Cumberland Evening Times from Cumberland, Maryland on December 31, 1948 · Page 4
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Cumberland Evening Times from Cumberland, Maryland · Page 4

Cumberland, Maryland
Issue Date:
Friday, December 31, 1948
Page 4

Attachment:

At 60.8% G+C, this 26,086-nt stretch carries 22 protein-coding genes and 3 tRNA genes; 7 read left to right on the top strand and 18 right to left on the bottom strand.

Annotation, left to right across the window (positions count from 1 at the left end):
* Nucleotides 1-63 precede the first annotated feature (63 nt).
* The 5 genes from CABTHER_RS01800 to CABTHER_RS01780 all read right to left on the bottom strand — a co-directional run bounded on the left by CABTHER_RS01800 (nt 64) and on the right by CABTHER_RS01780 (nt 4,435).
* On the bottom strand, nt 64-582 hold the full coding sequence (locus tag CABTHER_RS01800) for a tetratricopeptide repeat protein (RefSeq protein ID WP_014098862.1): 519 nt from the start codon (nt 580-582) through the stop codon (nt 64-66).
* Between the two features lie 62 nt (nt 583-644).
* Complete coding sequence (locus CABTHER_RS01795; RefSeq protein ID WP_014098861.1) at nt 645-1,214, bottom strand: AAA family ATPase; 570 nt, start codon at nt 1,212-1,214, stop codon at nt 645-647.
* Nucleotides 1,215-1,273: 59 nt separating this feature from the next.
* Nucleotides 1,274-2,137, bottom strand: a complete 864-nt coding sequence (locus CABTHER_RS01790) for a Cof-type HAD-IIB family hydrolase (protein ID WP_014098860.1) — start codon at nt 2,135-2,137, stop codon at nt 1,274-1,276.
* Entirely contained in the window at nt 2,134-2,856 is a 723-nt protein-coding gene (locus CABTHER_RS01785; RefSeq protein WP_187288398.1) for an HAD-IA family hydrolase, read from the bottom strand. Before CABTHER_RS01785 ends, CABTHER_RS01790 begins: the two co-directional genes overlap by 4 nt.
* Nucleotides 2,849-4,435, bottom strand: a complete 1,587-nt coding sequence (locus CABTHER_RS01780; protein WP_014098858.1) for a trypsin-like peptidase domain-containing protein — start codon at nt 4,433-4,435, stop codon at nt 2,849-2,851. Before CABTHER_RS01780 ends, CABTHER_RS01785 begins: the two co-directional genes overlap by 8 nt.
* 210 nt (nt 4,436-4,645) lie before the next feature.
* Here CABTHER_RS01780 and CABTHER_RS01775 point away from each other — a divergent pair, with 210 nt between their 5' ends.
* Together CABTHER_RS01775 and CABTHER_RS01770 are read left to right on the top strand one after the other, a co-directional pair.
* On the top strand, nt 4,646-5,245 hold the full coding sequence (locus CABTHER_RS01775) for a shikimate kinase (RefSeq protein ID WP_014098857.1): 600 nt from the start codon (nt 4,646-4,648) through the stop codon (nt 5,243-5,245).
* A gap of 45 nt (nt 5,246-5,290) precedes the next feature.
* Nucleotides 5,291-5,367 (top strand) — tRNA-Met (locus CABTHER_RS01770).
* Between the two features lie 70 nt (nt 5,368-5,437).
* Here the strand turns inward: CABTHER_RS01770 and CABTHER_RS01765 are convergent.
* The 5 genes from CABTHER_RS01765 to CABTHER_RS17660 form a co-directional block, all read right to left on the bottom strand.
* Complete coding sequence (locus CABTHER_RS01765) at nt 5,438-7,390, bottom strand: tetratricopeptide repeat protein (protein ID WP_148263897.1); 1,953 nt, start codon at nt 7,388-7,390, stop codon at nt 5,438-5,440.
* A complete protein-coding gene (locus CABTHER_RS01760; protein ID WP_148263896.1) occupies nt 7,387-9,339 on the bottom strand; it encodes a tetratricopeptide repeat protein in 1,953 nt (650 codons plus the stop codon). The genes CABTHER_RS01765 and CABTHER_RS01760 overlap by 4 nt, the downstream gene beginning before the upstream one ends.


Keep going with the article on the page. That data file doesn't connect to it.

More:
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FOUR .EVENING TIMES, CUMBERLAND, MD., FRIDAY, DECEMBER 31, 1948 Phone 4600 For a WANT AD Taker E vening & Sunday Times tcmoon i«ccpt Sunday I »nd Sunday Mornlns. nt by The Tlm« »nd Allejanlin Company. 1-9 touti) Mechanic SUMS, Cumberland. Md. _ fctM-Ml »t th« Pojtolftce at Cumberland, Md.. M Sscord Cl»sj Us-.Wr. . Member of tne Audit Burenu ol Circulation Mtniber ol th« Associated Press Telephone <600 WMkJy subscription taw bj Curriers: One wees SV«>n!v 30c- Evening Times per copy. 5c; Eve. & sun. «£;•. 4U= "rweck; Sunday Times only. Wo per copy. ISwJ junscriptlon rat« on application. aTaTeaing Times and Sunday Times awirac no Itoan- ji»J-rt»paaslbilltv for typographical errors In advertlie- nenu but will reprint that part of an advertisement In which -the typopaphlcal error occurs. Errors must bo .•eportcd »t once. Friday Afternoon, I>ecember 31, 1948 Bridge By H. T. WEBSTER TriS Coffin £ The New Year THE WORLD stan_ds on the threshold of another year.. A few hours from now and 1948 will have passed' into history while 1949 demands attention. Much.has happened through the year which is so rapidly waning. There is scarcely, a man or woman that .has not been- poignantljy affected by something that has taken place during these twelve months. These events, so often unexpected, have caused drastic changes in the lives of some -and it is safe to say that there is no thinking person- who would not like to be able to turn back the clock and to make changes which would have prevented many of.the things that have happened. But this is impossible. .We cannot undue the past but we can profit by what it has brought to us. We can be more careful during the year that lies ahead and thus 'avoid mistakes which have led to unhappiness, perhaps, in many cases, to misery. WE CAN AND WE should make New Year's resolutions: By this it is not meant ihat we should necessarily set down on paper a list of things we resolve not to do during 1949, together with another list or those we intend to do. But those who are wise will shape up a general "program for themselves, taking their shortcomings into consideraiinon with the resolve to anend them, and likewise ; giving serious consideration to their needs. Unfortunately, New Year's resolutions have come to be regarded as little more than jokes. There may be some basis for this because they" are so -.often 'broken. But they can be "kept if those making them have..the' earnest" desire to better their lives in the future. To form resolutions for the coming year that may be effective one should make a painstaking survey of the past. It will not be difficult to determine what he has "done that could have been avoided and thai has' led to difficulties. . It may not be possible to eradicate the effect of past mistakes as easily as we tear a page off the calendar, but those of, serious purpose can avoid much that is likely to cause' trouble 'during the year that Is ahead. Let those who believe that New Year's resolutions are made only by weaklings, dismiss that thought from mind. To make . such good resolutions properly, surely demands strength and courage and he that succeeds in keeping bis resolutions once they are made, deserves to be rated as something of a hero. r>- ' THE EVENING TIMES refuses to make any predictions for the future. We know that anything is likely to happen and that much will happen. What or how, we know not. But let us revise that first statement Just a little. We do know, and this from the past experience of many years.'that there will be many accidents tonight. Every holiday brings its toll of fatalities, New Year's Eve above all others.' This is because there is too much revelry of the irresponsible sort. This newspaper does not want to b« a kUl joy, but it does feel in duty bound to sound. a warning which has become almost threadbare since the, automobile became the common means of transportation. Alcohol and gasoline will not mix. Those who attempt to drive while under the Influence of liquor take their lives in their hands. AL the same Mmo they menace the lives or others. If you arc bound to spend the last evening of the old year at a '. drinking party; if you intend to glimpse • 1949 for the first time through eyes blurred • with alcohol, then leave your car at home. '. Don't run the risk of starting this year by being the cause of a serious—perhaps a fatal—accident. Take proper precautions • that you may enjoy a happy new year. And • that is what The Evening Times wishes for ' its patrons and friends. A Happy New Year to all. I SUGGEST "THAT WHO- IS DUMMY AT ' l^ND UP A COUPLt IDE/A — IF Forgotten Men C^ THE FORGOTTEN men of football are the guards and tackles, thought Dr. John Outiand of Wichita, Kans., noted Uni- • versity of Pennsylvania player of half a century ago. Having made the All- American team at tackle one year and in the backlield the next, he had a basis for comparison. This conviction was reinforced during his years as athletic director at the University of Kansas, and led him lo establish the Dr. John Outland trophy for the best guard or tackle in the United States. The Football Writers Association. of America has Just awarded this to the Notre Dame captain, William Fischer, who during the season played both tackle and guard. With all the changes in football, the work of the linemen still 'remains hard and unglamorous while the men _in the backfieia do the spectacular playing. Yet the importance o! ihe line was shown by the late Knute Rockne in the days-, of Notre Dame's brilliant backfield, the Four • Horsemen. Sensing that they were getting cocky and did not appreciate the work. of the linemen, the Seven Mules, in open- Ing holes, Rockne took out all. the Mules and let the Horsemen see what they could- do behind third-stringers. They got nowhere, and never again failed in appreciation for the obstacle clearing done by the bulky linemen. Cloture Threat Brings Civil Rights Compromise Offers Henry McLemore's^ The Lighter Side WHEN A MAN'reaches'the age Thomas L. Stokes Labor's Power Results In Change of Goals - WASHINGTON—Latior objectives in this country are undergoing an. evolution that perhaps has been loo little noticed. The change of objectives . stems from labor's greatly increased power, which it is using in the interest of what might be termed "partnership benefits" with both government and private ^industry. Currently the. emphasis is on. security—job security and that broader social -security, that embraces other advantages. * This is made clear in the most recent issue ol Economic Outlook, a C. I, O. publication, which, places equal stress -upon getting contracts with private employers through col- -lective bargaining covering old age, -cickness and unemployment bene- "'.'fits-and upon enactment by Congress of a social-security nvogram such as President Truman espouses. ft, is what the publication culls "two-way drive for social security." . "By keeping up the drive on both fronts "we are more ape to get action," the publication says.."Collective bargaining can obtain benefits which meet the special needs of the workers and union involved over and nbovo the basic level on- nctcd tor everyone." ^ AS A RESULT ol -Chls evolution toward security, It is likely that as much, or more, emphasis will be placed on social security in forth-. coming, contract negotiations as on straight-out wage increases. The change In approach of labor is best Illustrated by contrast with the altitude of only a few years back. Labor was skittish- about covarn- mens-bestowed benefits because o'. fear they would weaken their own organizations. For example. William Green, A. F, of L. president, was skeptical ol' the proposed wage-hour law when it was first broached a decade ago for that reason. Unions, likewise, were suspicious of benefit plans advanced r>y private employers because, as the C. I. O. publication puts it, "often such plans were intended, to tie the workers to the company and keep out unions." There are' no such fears now. There is no delicacy in their approach; but, to the contrary, bold- riess. Power'has given-labor independence 'and authority. FOR INSTANCE, In explaining Ihat if wage and insurance negotiations arc re-opened in the spring, the United Steelworkers intend to press anew upon the' TT. S. Steel Corporation the elaborate social- security plan -they presented a year ago. The Economic Outlook snys, pointedly and significantly: "Since the union was bound by a no»strlke agreement, the mailer could not be successfully concluded at that time." This would indicate that tha union. is so earnest about its social-security plan that it is ready to US3 the strike weapon lo get it, which is, of course, whnl happened in the case of coal several months ago. While the Amalgamated Clothing Workers 20 years ago obtained a plan of employer-financed benefits covering life insurance, disability and hospitalization, progress along this front was slow until. John L. Lewis dramatize-:! .the whole issue again by thexl'l?hf- he ma de—and. won—for a welfare program for his United Mine Workers. He became the pioneer in Ibis revived movement which, the C. I. O publication shows, is again making considerable headway. THE UNITED Automobile Workers has established a special social- security department that numbers among its successes the very generous social-security contract with Kaiser-Frazer.. The Textile Workers of America has' secured insurance provision.-. 1v contracts covering' 75 percent of the union's 450.0CO members. A''- c ' steel is the next objective. Though explaining that the C. I. O. has worked pattern 4 for collective bargaining for social-security plans because o£ the vast variety of situations confronting different affiliated unions, the Economic Outlook says "CIO unions In bargaining 'for social sor.uriiy usually strive (11 to get a definite WASHINGTON—A show of hands reveals that President .Truman's hard boiled civil rights program may be jammed through she Senate as slick as a whistle—and without a talk fest. The Southerner thus far can't scare up enough votes to prevent the gag rule from being adopted, The Southern bloc run by the lieads-up Georgia Senator. Dick Russell, is sure of only 20 votes through thick and thin. Two'South- erners, CliyJde Pepper of Florida and Estes Kefauver of Tennessee, probably won't join a filibuster. And that isn't all! Three Northerners who ' sided with the South against closure are not in the 81st Congress. The new strategy o.' the Southerners is sweet talk of compromise. At leas;' four, Senators have suggested the South would drop the last ditch fight against ^ the civil . rights program, if programs to aid the South, such as increased crop payments broadened rural electrification, higher social security benefits, arc passed first by Congress. THE ANTI •• LYNCH bill is changed to an "anti mob violence", bill to cover labor riots and drunken mob brawls in the North, as well as lynching, senator Bill Fulbright, the earnest your.g Arkansan, has a different iden. He favors making a Federal anti- lynch law inoperative in states with, their own anti-iynch statutes. Fullbright says this would stop lynching and remove the South's fear of being policed by the North. The bill to outlaw the poll tax is made a constitutional amendment. ' Senator Spessai'd Holland of Florida is dead sure It would be ratified bv all but a few states and would satisfy the cry for states' rights. • The Fail- Employment Practices bill Is dropped. Lcs BifTle, the curly haired Senate Secretary, vjal of Mr. Truman and a native Arkaiwan. is listening quietly to these proposals, But he hasn't been able to squeeze out a drop of encouragement. President Truman has his jaw set and-will send Congress a bristling message on civil rights. A sign of the President's feeling is that one of his current favorites in the White House circle is Dave Niles, who dratted Hie original . report that ' raised all the commotion, TWO OLD POLITICAL enemies met in an elevator of the Washington Athletic Club in Seattle a feu- days ago. They were Arthur Langlie, the GOP Governor-elect, and band leader Vic Meyers, the Democrat Lieut-Governor-e;ect. Once before these two astute politicians had shared the State House. • Langllc didn't dare leave the state for fear Vic would take over, reorganize the government and lire all his Republican henchmen. . - • In the elevator, Langlie said soothingly, "Well Vic, I hope you'll be a good boy this time." . Meyers bounced back with, "Judging' from the way the Legislature went Democratic, I think ' you're the one. Governor, who'll have to be a good boy." A NEW YOKK lawyer for the magazine, "Time."- has just discovered what any official in the capital could have told him for free —that red-haired Bob Allen, the 'tough, hard hitting reporter, soldier and lecturer, is a human -buzz saw. In his weekly .radio broadcast, Bob . told a- story on the august magazine .—that the chief of its domestic news bureau left after a hot dispute with owner Henry Luce. Three days later. Time's lawyer, John F. Dowd, sent'Allen a stiff letter full of such words as "therein ... likewise" and asking that, he take back his story. Bob Allen fired back with "both barrells, "It's quite an experience getting a squawk from Time. Somewhat in the category of 'dog bites mar,.' • "Usually the squawks are on the ' other foot—as I can personally testily from painful experience with numerous misstalemenls o!' fact msde In Time about me. It's Interesting to know that you folks, too. are human. I had developed the impression you were sort of omniscient and above human frailties. "It's gratifying to know that you have the capacity to squawk. Naturally, if I erred, I will be more • than happy to correct - it. And I won't .do it in a snotty or snide manner. For. .your information, I obtained my information from a member of Time's- staff—certainly. a reliable and trustworthy source." A sight to behold is Bob Allen tnklng on n stuffed shirt fit a Washington press conference. It is, no sly, creeping'up maneuver, but a head-on full scale attack. His last victim was Henry Grady, the U. S. Ambassador to Greece., ' THE HOUSE Un-American Activities Committee J.ias a strange hex on its members, and one of its newest members young Diet N:xon of California, is uneasy about the "curse." Nixon is arguing with himself and his close friends—should he drop on" the committee? This -wouldn't leave a single veteran Republican •on the committee. . j. Pamell Thomas has been indicted on a charge of defrauding Uncle Sam. Karl Mundt, one of the least active members, is moving over to the Senate, And both John McDowell and Richard Vail were defeated in the election. .'. .. (Olobo Syndicate) . ca-i IAJIA *" '« ---o- . • to stay at home on New. Year s Eve, &_t midnight tonight thousands of .miniature Battles of the Bulge Will be in 'P rogre !?' tl L r ^; out the land as Americans celebrate 0* P«™? of the old year and the coming of the new, I am a scarred veteran of many of tl handedly For the last time I have to Seoul a nest of "Auld Lang Syne" angers. "or the last time have I stubbornly refused aid of medics and carried on until I was. at; those days are Uirough the MIDNIGHT tonight -will find me curled up ta ^ t Srasffha'fdone what I should hav. done several years ago when r started to come to Celebrate »«r George Dixon The Washington Scene Peter Edson •adley Tells What World War IV Will Be WASHINGTON—About this time of the year, the more profound of amount contributed by tliQ.^mploy- ; my colleagues struggle from the nest : •' where they'hav'e.been hatching out a setting' of eggnog, and do an extremely high-toned review of the year. ' They review the important events and give a labored analysis of same. This enables them t;o take a bow for predictions which turned out right, and to blandly ignore those that didn't. , Inasmuch as I do not wish to be too radically different from niy fellows I am going to do a review of my own. Herewith, Dixon's Review er; (2) to have 'the 1 money pui, into a 'trust fund, so it connot .be used for any purpose other than, social- security benefits, and (3) to obtain nn equal vojce in developing and operating the program." (UnlLocI Fcuturc SynrilcnLr. Inc.) WASHINGTON— (NBA) — Army Chief/of Staff Gen. Omar Bradley recently got involved in a discussion with the big shots of a mid-western city, where he was making a speech. The group was arguing about future wars and how they would be fought. One of the men said: "General, the newspapers tell us that World War III will be fought with atomic bombs, supersonic planes and-a lot of new -weapons. These arc great strides, but how about World War IV? Is it possible to get any newer or fancier weapons.than these?" "I can give you the exact answer to that question," said General Bradley. "If we have World.War III, then World War IV will be fought •with bows and arrows." , THE POWERFUL American LCK- lon lobby l;i prepui'liiK for two blft lights before the next Congress. The first is a budget baftle. over probable drastic CUM in Veterans' Administration appropriations. There has been some indication that VA might be pared to provide mere money for the Armed Services. The second light, which is already out in the open, concerns ex-President Herbert Hoover's Reorganization Commission recommendation that al'l government hospitals be put under one administration. If this recommendation were put through, It would probably mean thill only veterans wounded or afflicted while In service could get medical attention in government hospitals. At present almost' any veteran can get into a VA hospital, whether his trouble comes from service-connected illness or not. . A GROUP OF Junior Army. Navy and Air Force officers in the Pentagon have organized a new 'club known as "The Young Braves." Members nre mostly aides arid assistants to the tdp brass. -Idea for the new club grew out of a distaste for the -feuding now- going on in the unified defense set-up. Club members have spent a lot of off-hour time trying to dope out what's wrong with the armed services. As they sec it, the U. S. is already Involved in World War III. ' It's the cold war of the bankers, politicians and theorists. If actual fighting should break out, they'd call that World War IV. The Young Braves' plan for lighting would call for an entirely new concept of a strictly air army, far beyond the present role of airborne troops. They would be completely supplied by air and by ship. The Navy would also be called on to furnish tactical support for wound nshtlnn from the clocks of curriers. The way the Young Braves have it doped out, they'll have to wait until they get in the saddle before any of their Ideas can be put into practice. MOST 'IMPORTANT appointment •which President Trumr.n must make ir. the immediate future is to the United Nations^Palestine Conciliation Commission. By action of the UN General Assembly at Paris, a three-nation , commission was created to try to 11 nd n pcacei'ul solution for l.he Palestine problem. The United States, France and Turkey were named to the Commission. The two European countries are 1 apparently waiting for the United States to name its delegate first. A list; of names i'.ns been sen!, lo President Truman "'or consideration, but he'has as yet made no choice. Finding the right man -may be difficult. ' ' He must be of outstanding; character and reputation, completely unbiased on the Palestine issue, yet able to win the confidence of both. %Jews and Arabs. Not only peace in Palestine, but stability and future economic development of the whole Middle Hast are at stake on the outcome of the-r Conciliation Commission's work. of 1S48: HERE'S A HYPOTHETICAL question which United Nations experts are debating: If the Chinese Communists drive, out Chiang Kai-shek's Nationalist- government and take over control of China, the .Commies will pick their delegates to the United Nations, 1C the Chinese Communists Join Iht: R'.iKsinn bloc, it would K'VC tho Comnuinlsis two of the (Ivc permanent seats on the Security Council. Then if France should eventually go Communist the Russians would control three of the Big- Five seats. Imagine what the situation would be If that process repeated a few more times so that Communist countries would have a majority of the •seats on the 11-nation Security Council, ' Question: Should the United States do away with or limit use'of the veto power, as long as that outcome remains a possibility? Cochratfs Barbs It always pays to be ir. good standing, snys a judge. Likely bc- you're s!ll!np; pretty. History From The Times Files Racketeers bombed a beauty shop in an Arizona town. They have their own ideas as to how to lift faces. ' TEN YEARS AGO December 31, 1938 Seven-year-old Norman Miller, son of Mr.. and, Mrs. David N. Miller, Mary Street, led his sister, Leonn, 4, lo safely when fire broke out In their home. Douglas Dawson, 14, Oldtown Road, and W illlam Gannon, 18, Barton, hurt in coasting mishaps. Death Charles Boettcher, 57, near Carlos. It was Ihe centennial of the,birth of James Ryder .Randnil, composer of "Maryland, My Maryland," THIRTY YEARS AGO December 31, 1018 City Council held a "freeze" session due to failure of heat in build- x ing. Deaths Andrew Morton. 78, Lonn- coning; James Morgan, formerly of Midland, at Washington. Andrew Hamburg, this city, a Kelly-Springfield Tire Company worker, seriously Injured by a power shovel bucket. Women arc wearing skirts Ion err —and if prices stay up there, they'll be wearing them longer than they "expect. • The more kids' shoes are worn out the quicker. The motorist who :s set on beating the car ahead of him to the curve usually sets his rites. JANUARY.- Few politicians go .to Miami and other winter resorts. They decide to stay on the Job, repairing their -political fences as much as possible. Rep. Fred Hartley, of Taft- Hartlcy fame, beats the electors to it by announcing he is through on Capitol Hill. Congressman pestered with-de-_ mands to redeem Confederate money. Society Girl Louise Gore says of faithless swain: "And to think I gave him the best days . of last week!" FEBRUARY: The Soviet embassy provides itself with red limousine. House Speaker Joe Martin net* l.cniKHO twisted l:i njcoKnlKlnK Sam Rnyburn o: 1 Texius (who Is rjow about to succeed him). Says Speaker Joe: "The chair recognizes the gentleman from Rayburn." Mrs. Snyder reveals that, despite his exalted station, the Secretary of the Treasury,still takes a bath. Senator Ed Moore, the rcUrlnp multi-millionaire oil tycoon from Oklahoma, gets frozen up. He couldn't get oil for his home. Embarrassing question' is raised: How about doing something to protect the rights of our majority groups? ... X-rays reveal that Attorney General Tom Clark was going aroytnd with lead shot in his anatomy. His only explanation was that he must have swallowed the shot with some qunil he wolfed at the White House. The Air Force considers, but not for lonK. n suggestion to use feathers for inslijnla on new uniforms. Democratic tycoons beef loudly at having to pay $100 a plate at Jefferson-Jackson -dinner. Many have since decided it was a good investment. Sherman' Billingsley continues to use name of Bird for his New York nlsht club. Blrl decides not to sue for plagiarism. APRIL: Mr. Walter Trohan,. the eccentric journalist, interviews Win- ston'Churchill's little'boy Randolph, on radio. For the p're-broadcast-voice, test Mr. undiplomatically recites: "Fe-Fi-Po-Fum. I smell the blood of an Englishman." Former Secretary of War Patrick J. Hurley finds a long lost brother. It was a good thing he found something to console him because he subsequently lost out as Senator from New Mexico. - Adolphe Menjou of the movies slips up on a prediction. He prophesied men would again be wearing derby hats. Republican gag that time rendered sour: "The White House balcony is strong enough" to hold an elephant." Mrs. Perle Mesta, our big -party thrower, walks out on Lady Astor when latter makes snide cracks against American women. District of Columbia Judje George D. Neilson sympathetically frees woman who runs through red -traffic light, when she explains:."I was overwrought-'because I had just had to pay 72 cents at lunch for asparagus." • ••-.-•• (Kin£ Feittun-s, Inc.)' . So They Say . Millions alone are monotonous. —Pow.;l Crosky. Jr.. multimillionaire: nulo n in leer. a oxy 2 1 d yoffolhsmy age or thereabouts could do a lot worse, than do the same/ . My proxy is a ten-year-old- boy, who never. has stayed up as late as midnight but one or wo times in his life and is looking forward to doing IC ^nTsays it won't tire him a, lick- and "Jiat even if 'he stays up until three or .four heU.bft up at eight, bouncing- -with health' and ready to ride his bicycle ten or fifteen. miles. .->• With' the money Tarn paying my New Yean -• Eve "sitter" he is going to give a- party. He has arranged to have a gallon of, ic« cream, a case of pop, and a lot of noise makers. THE MORE I THINK of it. the more I believe that New' Year's Eve should be celebrated solely by .youngsters. , - _ . ' They would do it sensibly and be able to get up New Year's morning glad to see the new year. As it is now, with the chief celebrating being done- by adults, it leaves only 364 days' in ft year for a. vast section' of our population. ;' -,New Year's Day is a complete loss or, even worse a day spent in trying to act as ifone lelt one were really a member of the human race only 3G4 days in a year. •. ' - • -;Of course, I realize the risk. I am running in going to bed early New Year's Eve. Not having done this since I was a kid, I am sure my old dinner jacket will. jump out'of.nht closet of its own accord and' go- out on the town. I wonder if it's possible to arrest- a man'* 1 dinner jacket for disorderly conduct even '*•&« isn't in it. ' ..... ' I'll have to look into that. .'. . .. . Tarn going to the 'Gator Bowl game between Missouri and Clemson on New Year's. Day, "and, . believe me, it's going to bt. a. novelty to see 'only 22 players oil the field at one time. ' :,. * • I 'bet I'll have to get somebody .to explain ; that sort of New Year's Day football game to'jmo. (Distributed by KcNmight. Syndicate, Inc.) Hal BoylJt , ; AP Reporter's Notebook • • NEW YORK—"Oh, boy," chirped- Wilbur Peeble as he rolled out of bed, "this is. the night —New Year's Eve!" '.•''.'/ ':"'.;. •- --"That's right, my little guinea pig,".said his wife, "and this, is going' to be one we'll .t»0k remember for a long, long time." ..- ™ Something in her-tone disturbed her,.hus-, bund. ' After he had showered and_they -wcr« »t the breakfast table, he said cautiously:-; .... • ."Trellis Mae, what.did you mean Isyjthat 'little guinea pig'remark?" '." .' ".".'.. '.." His wife carefully put her toast down on the butter plate and fixed her eyes on the ceiling. From this Wilbur knew by long experience that his cars were In for considerable verbal punishment. He was right, ' ;.-.' "Well," said Trellis Mae, in a tone of ancient wrong," "I have been the guinea'pig in : this family every New Year's Eve since "we were married. '."You have been the life of every party .we've gone to. I have been a kind of'pilot model to - see how much a wife can put up with ^a a time without losing her mind." • The American people will be making an awful mistake—n mistake for which the whole world.will suffer—if they abandon the Chinese people now in China's hour of need. —Korean President Svngmaii Rhee. What the country .needs is not something alternately to quiet its nerves or hop the people up. More solid information and less bedside manner and few. sedatives would" suit the situation :md the American temperament better. —David E. Lllienthal, chairman;-; - Atomic Enerery Corimission. .... . Now that they've named'' tl'ie'baby.'. Prince Ch?r!cs. T suppose •! am "Charley's Aunt." . —Princess of Kng- lund. TWENTY YEARS AGO December 31, 1028 Despite prohibition newspapers said cities were well supplied with alcoholic beverages for the New Year's celebration. ' , Five persons -hurt whe/i cars, driven by William Petbrman and John W. Ricienbaugh, this city, collided. Death Mrs. Eli7.ii McMulicn, 67, Moscow. . FORTY YEARS AGO December 31, 1908 Joseph McGinnis, Elk Garden, W. Va., killed by a Western Maryland Railway train at Harrison Station. Deaths Mrs. Margaret Reese, 75, Frostburg; Nathan Brooks, this city. William Smouse, 47, former B. and O. engineman, struck and killed by a train at- Deer Park. Joseph W. Hcndrickson and Maude F, Fadely were married, I'm a character. No. wonder I'm popular. People keep inviting me back to their parties because they can't believe it's true. MARCH: Mrs. Roy St. Lewis, wife of the former assistant attorney general snys G.O.P. can dance to vlctor-v with a thing called "The Re-publican Glide," "Draft Elsenhower" movement started all over again. Thrifty congressman, espousing presidential aspirations of Senator Robert Tnft, digs up old Taft buttons used in 1908'campnign of William Howard Taft. Comedians Joe E. Lewis and Bert Wheeler wire me from New Orleans: We are .forgotten men in a land of plenty. We are prisoners in the land of our birth. —Robert Yellowtnil, Montana Crow Indian lend"i-. The problem of Palestine is well on the way to final solution. The Jewish state is firmly established and the immigration problem also ' is well on the way to solution, — Dr. Ralph Bunchc. acting ON Palestine mediator. If Congress should pass a law compelling me to dig a ditch for the Internal Revenue Department and, adding insult to injury, compel me to buy the shovel .with which to dig, I doubt if (they) would enforce' the law. Under our Constitution is absolutely no difference between People criticized my father for being stubborn. They said he was so stubborn he wouldn't take _ advice from anyone. Now I notice "that if you "breed a white-faced bull lo a white-faced cow, you get-a white- faced calf. Men with matrimony in mind look at a woman's nose before they look at her eyes or legs. "Hello George, we've been reading -forcing me to buy a'shovel and dig your column. What's new?" A publication tries to kill off famous Detective Ray Schindler, referring to him as "Ihe late." Mr. Schindler tries to get his demise verified. Governor Dewey. tells this interviewer that a cand'dabe gains little ' by campaigning. Mr. Dcwcy, it should b" noted, was speaking only for himself- a ditch, and forcing me to collect taxes, and to rjay for collecting them. —Vivien Ke'.lems, Connecticut industrialist. When he (George Bernard Shawl was asked if he feared death, he replied: "Not in the least; I have good friends on both sides." So have I. —Jean Sibelius, Finnish composer. N "AM I THAT bad?" murmured Wilbur.-' • "Worse.. -Every other family.I know'goes calling on New Year's Day. But- us—never^We get in at. dawn, and you're all ••worn out from- making a fool of yourself. . You pull the bed covers over your head, and you don't get-up again until dusk. • . - ; . '-.«-• ."Honey, you • know how I feel then," cajoled her husband, seeking a crumb of sympathy.""It takes me. a long time .to get over ' a 'hangover." "Too-long, my little guinea pig," she"eaid ; ominously. ' . . '_.;.••. "I don't get this 'little g-uinea pig' business," said 'Wilbur, nettled. ' Trellis! Mae walked over, took him by the'ear nnd led him out to the kitchen. She pointed to .1 row of bottles and gadgets carefully"-laid out on the dniinliiR board. "Those are for the experiment I've got f?t for tomorrow morning," she said.. "And you're to be the little guinea pig.". ''..'• "What experiment?" "To see if it isn't possible to turn a liumari mouse back into a man by noon of New Year's Day," • ' "I still don't get it." "WELL,"" SAID Trellis Mae, "you will. -I'm tired-of having you lie in bed moaning all <3ay ; on .holidays. I've read up on every cure for « hangover ever tried, . And tomorrow morning you're going to get them all—one after the other, .,until I .get you on your feet, dead OT alive." - • - "Our-doctor is coming by at 8 o'clock sharp tomorrow, morning. ' ' .... "He Is going to-pump out your stomach .first tiling. Then he will give you an infusion of . swum and some vitamin shots.' After that-you take a tepid bath." . ' •?, " "And then—?" said Wilbur weakly. ;• "And. then we go on to the second hall" 'ol the experiment. First you'drink a raw-egg flavored with Worcestershire and Tabasco sauce. Next comes a bottle of flat beer. 'Thcn'aicup. of boiling hot tea, followed by-two cups cold coffee. ' " •; "And then, of course, we'll'try a hair. the dog thai bit you. I haven't decided-'. whether that will consist of half a tumbler of whisky taken neat, a chocolate malt flavored with sherry, or just a plain glass of sour cream mixed with gin." WILBUR GULPED and paled; "'. "But what is that dish of cold pork gravy, and corn flakes doing on the drainboard?" h« , asked. "I'm glad you asked that," said Trellis Mae. "That;s the acid test. When you can eat half a plate of that, I'll know it's time to end the treatment."- . - -. ' -.7 Wilbur .knew his wife. Silently, he walked to the closet, put on his coat and hat, and-'.lert' for the office—his holiday mood all gone, •'.'.-. . And Trellis Mae knew her husband. Sh'e went to the drainboard and put away all 'the bottles and gadgets. , "I don't think," she 'said to herself gaily,' "that I'll need these at all. tomorrow—HOT" (Associated Press/ "''"